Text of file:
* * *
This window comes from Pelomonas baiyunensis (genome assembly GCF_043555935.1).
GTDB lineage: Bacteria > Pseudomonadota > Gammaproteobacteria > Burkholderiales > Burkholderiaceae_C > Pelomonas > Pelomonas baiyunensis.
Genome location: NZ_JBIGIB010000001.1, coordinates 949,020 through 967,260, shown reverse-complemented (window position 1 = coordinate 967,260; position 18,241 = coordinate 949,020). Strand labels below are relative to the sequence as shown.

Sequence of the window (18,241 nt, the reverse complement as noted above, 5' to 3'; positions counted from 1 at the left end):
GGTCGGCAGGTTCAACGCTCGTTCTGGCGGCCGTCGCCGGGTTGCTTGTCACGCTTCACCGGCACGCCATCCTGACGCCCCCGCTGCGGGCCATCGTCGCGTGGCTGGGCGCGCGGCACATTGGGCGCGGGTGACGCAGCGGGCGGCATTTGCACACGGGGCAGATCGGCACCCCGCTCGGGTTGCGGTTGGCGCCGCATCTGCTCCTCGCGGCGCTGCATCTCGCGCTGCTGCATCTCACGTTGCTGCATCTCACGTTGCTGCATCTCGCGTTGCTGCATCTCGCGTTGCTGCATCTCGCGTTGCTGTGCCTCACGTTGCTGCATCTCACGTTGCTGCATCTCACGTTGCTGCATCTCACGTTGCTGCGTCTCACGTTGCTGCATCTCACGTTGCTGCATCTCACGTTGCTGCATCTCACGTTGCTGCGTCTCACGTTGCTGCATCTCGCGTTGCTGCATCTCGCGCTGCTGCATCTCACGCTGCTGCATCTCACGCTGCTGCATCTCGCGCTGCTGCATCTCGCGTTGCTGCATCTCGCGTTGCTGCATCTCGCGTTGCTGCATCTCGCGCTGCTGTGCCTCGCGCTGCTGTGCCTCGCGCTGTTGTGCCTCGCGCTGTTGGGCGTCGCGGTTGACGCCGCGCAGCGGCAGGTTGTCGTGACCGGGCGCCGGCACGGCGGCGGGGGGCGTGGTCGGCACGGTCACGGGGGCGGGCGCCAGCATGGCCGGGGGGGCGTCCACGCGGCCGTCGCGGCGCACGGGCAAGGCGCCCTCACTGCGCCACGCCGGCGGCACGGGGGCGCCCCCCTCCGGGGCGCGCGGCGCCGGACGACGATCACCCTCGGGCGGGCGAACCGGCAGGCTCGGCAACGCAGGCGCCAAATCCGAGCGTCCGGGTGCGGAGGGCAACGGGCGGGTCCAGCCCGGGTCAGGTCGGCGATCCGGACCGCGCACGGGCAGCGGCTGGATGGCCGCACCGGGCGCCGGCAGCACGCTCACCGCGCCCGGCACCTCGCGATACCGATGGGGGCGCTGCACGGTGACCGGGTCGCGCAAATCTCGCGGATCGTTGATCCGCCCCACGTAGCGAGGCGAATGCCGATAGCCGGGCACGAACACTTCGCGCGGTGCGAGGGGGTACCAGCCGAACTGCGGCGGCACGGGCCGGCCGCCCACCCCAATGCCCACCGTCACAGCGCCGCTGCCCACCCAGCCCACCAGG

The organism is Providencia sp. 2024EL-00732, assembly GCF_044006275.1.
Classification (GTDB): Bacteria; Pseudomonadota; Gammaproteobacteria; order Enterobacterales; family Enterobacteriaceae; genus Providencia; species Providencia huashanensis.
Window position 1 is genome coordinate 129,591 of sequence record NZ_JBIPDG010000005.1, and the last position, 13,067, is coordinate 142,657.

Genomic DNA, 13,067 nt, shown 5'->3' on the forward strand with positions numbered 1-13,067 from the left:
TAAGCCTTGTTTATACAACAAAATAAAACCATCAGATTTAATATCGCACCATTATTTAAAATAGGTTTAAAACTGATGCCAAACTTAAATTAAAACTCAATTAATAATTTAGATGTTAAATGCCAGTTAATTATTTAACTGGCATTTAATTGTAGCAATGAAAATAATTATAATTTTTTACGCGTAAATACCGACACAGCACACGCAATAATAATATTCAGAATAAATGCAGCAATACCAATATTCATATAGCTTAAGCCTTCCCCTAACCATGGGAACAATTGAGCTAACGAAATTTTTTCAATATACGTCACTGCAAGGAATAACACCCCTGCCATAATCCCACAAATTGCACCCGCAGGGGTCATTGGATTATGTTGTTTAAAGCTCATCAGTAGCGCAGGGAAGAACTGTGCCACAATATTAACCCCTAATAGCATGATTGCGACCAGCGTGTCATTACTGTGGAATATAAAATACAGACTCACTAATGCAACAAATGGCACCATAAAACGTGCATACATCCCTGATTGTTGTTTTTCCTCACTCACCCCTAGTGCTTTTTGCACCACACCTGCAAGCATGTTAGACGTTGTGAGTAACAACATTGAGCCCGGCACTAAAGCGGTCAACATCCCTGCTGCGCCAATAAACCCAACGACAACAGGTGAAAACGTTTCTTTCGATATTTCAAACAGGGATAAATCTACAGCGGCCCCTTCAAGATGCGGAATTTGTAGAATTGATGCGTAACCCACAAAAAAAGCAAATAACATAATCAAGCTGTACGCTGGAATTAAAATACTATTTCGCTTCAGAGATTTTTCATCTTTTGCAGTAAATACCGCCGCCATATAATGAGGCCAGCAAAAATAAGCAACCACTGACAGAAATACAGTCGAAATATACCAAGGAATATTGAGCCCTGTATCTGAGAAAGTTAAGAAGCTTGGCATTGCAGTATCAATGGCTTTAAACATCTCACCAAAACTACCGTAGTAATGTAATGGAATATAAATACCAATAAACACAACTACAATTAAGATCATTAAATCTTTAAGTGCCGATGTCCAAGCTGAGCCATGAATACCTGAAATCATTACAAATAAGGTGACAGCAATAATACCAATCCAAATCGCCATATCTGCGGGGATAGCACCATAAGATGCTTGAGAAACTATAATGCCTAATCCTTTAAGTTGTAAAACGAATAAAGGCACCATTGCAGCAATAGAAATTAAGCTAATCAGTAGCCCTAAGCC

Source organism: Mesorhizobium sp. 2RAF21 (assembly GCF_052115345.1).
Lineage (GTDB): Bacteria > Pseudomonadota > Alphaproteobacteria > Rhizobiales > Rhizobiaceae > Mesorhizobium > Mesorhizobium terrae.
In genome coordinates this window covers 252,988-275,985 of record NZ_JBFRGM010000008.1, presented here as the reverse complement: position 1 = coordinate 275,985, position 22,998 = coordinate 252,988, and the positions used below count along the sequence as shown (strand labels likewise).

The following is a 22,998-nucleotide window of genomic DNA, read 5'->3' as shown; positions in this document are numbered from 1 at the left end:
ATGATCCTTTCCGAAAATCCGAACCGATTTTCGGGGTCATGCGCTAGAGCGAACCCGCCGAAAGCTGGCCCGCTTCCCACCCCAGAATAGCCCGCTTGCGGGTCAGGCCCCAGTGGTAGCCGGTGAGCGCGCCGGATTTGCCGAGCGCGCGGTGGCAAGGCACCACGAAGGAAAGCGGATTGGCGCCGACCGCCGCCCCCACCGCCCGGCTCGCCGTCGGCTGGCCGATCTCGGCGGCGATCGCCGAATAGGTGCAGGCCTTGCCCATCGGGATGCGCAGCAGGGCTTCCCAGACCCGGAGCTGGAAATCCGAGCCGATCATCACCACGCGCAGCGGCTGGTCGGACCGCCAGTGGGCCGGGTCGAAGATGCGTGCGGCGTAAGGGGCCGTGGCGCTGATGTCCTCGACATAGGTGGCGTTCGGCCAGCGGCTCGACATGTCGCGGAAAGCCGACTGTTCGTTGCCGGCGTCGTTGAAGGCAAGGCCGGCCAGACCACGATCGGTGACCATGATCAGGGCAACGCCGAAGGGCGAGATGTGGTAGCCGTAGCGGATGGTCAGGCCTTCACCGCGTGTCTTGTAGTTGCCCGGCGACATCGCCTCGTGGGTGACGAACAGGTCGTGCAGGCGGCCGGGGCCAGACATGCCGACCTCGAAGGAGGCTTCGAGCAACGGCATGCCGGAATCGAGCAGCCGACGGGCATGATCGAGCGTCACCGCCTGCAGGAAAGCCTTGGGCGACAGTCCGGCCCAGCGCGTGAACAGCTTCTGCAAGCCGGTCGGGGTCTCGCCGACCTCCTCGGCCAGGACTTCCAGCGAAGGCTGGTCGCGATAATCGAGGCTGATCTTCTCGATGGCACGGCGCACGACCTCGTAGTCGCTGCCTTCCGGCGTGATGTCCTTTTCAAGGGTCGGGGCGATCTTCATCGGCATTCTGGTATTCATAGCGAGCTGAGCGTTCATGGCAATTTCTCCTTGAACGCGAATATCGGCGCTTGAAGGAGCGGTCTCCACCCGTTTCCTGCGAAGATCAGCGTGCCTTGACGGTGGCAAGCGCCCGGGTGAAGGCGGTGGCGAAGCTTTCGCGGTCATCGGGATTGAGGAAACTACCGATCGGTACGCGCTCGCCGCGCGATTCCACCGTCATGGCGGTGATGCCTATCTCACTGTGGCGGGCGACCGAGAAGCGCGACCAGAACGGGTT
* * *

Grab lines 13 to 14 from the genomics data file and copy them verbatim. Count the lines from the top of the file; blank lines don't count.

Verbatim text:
In genome coordinates this window covers 252,988-275,985 of record NZ_JBFRGM010000008.1, presented here as the reverse complement: position 1 = coordinate 275,985, position 22,998 = coordinate 252,988, and the positions used below count along the sequence as shown (strand labels likewise).

The following is a 22,998-nucleotide window of genomic DNA, read 5'->3' as shown; positions in this document are numbered from 1 at the left end: